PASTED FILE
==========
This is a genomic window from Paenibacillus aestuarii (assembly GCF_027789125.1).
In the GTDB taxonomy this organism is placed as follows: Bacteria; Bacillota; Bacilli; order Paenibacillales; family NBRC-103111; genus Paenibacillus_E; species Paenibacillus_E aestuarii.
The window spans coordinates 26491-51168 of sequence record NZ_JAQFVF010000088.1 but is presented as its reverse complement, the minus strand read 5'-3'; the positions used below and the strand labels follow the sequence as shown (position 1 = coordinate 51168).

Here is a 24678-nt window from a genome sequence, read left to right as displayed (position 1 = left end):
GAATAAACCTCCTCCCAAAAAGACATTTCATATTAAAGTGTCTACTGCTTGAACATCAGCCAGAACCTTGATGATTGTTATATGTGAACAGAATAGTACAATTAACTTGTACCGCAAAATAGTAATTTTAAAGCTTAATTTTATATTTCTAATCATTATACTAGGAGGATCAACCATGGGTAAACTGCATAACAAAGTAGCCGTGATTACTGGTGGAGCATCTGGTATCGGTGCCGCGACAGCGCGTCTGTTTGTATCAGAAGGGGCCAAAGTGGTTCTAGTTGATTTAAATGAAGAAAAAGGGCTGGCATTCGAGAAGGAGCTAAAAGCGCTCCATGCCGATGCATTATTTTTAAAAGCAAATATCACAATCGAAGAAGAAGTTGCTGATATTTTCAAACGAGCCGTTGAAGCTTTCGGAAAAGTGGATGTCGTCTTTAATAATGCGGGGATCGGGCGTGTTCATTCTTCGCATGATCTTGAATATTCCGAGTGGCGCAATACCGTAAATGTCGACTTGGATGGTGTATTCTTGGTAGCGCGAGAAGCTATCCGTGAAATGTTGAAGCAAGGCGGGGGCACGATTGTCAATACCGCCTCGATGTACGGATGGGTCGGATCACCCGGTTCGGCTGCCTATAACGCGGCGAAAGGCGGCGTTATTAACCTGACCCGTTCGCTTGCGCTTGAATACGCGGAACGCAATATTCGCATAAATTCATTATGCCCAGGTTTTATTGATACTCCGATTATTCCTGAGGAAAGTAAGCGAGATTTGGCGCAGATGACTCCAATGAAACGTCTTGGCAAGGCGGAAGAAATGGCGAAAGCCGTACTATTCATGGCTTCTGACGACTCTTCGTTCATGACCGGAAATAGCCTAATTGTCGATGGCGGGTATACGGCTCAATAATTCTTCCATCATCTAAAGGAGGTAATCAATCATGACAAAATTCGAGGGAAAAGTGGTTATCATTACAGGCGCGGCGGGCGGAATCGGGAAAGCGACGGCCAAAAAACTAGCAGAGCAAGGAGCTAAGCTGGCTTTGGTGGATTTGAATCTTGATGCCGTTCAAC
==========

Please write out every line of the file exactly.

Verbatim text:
This is a genomic window from Paenibacillus aestuarii (assembly GCF_027789125.1).
In the GTDB taxonomy this organism is placed as follows: Bacteria; Bacillota; Bacilli; order Paenibacillales; family NBRC-103111; genus Paenibacillus_E; species Paenibacillus_E aestuarii.
The window spans coordinates 26491-51168 of sequence record NZ_JAQFVF010000088.1 but is presented as its reverse complement, the minus strand read 5'-3'; the positions used below and the strand labels follow the sequence as shown (position 1 = coordinate 51168).

Here is a 24678-nt window from a genome sequence, read left to right as displayed (position 1 = left end):
GAATAAACCTCCTCCCAAAAAGACATTTCATATTAAAGTGTCTACTGCTTGAACATCAGCCAGAACCTTGATGATTGTTATATGTGAACAGAATAGTACAATTAACTTGTACCGCAAAATAGTAATTTTAAAGCTTAATTTTATATTTCTAATCATTATACTAGGAGGATCAACCATGGGTAAACTGCATAACAAAGTAGCCGTGATTACTGGTGGAGCATCTGGTATCGGTGCCGCGACAGCGCGTCTGTTTGTATCAGAAGGGGCCAAAGTGGTTCTAGTTGATTTAAATGAAGAAAAAGGGCTGGCATTCGAGAAGGAGCTAAAAGCGCTCCATGCCGATGCATTATTTTTAAAAGCAAATATCACAATCGAAGAAGAAGTTGCTGATATTTTCAAACGAGCCGTTGAAGCTTTCGGAAAAGTGGATGTCGTCTTTAATAATGCGGGGATCGGGCGTGTTCATTCTTCGCATGATCTTGAATATTCCGAGTGGCGCAATACCGTAAATGTCGACTTGGATGGTGTATTCTTGGTAGCGCGAGAAGCTATCCGTGAAATGTTGAAGCAAGGCGGGGGCACGATTGTCAATACCGCCTCGATGTACGGATGGGTCGGATCACCCGGTTCGGCTGCCTATAACGCGGCGAAAGGCGGCGTTATTAACCTGACCCGTTCGCTTGCGCTTGAATACGCGGAACGCAATATTCGCATAAATTCATTATGCCCAGGTTTTATTGATACTCCGATTATTCCTGAGGAAAGTAAGCGAGATTTGGCGCAGATGACTCCAATGAAACGTCTTGGCAAGGCGGAAGAAATGGCGAAAGCCGTACTATTCATGGCTTCTGACGACTCTTCGTTCATGACCGGAAATAGCCTAATTGTCGATGGCGGGTATACGGCTCAATAATTCTTCCATCATCTAAAGGAGGTAATCAATCATGACAAAATTCGAGGGAAAAGTGGTTATCATTACAGGCGCGGCGGGCGGAATCGGGAAAGCGACGGCCAAAAAACTAGCAGAGCAAGGAGCTAAGCTGGCTTTGGTGGATTTGAATCTTGATGCCGTTCAAC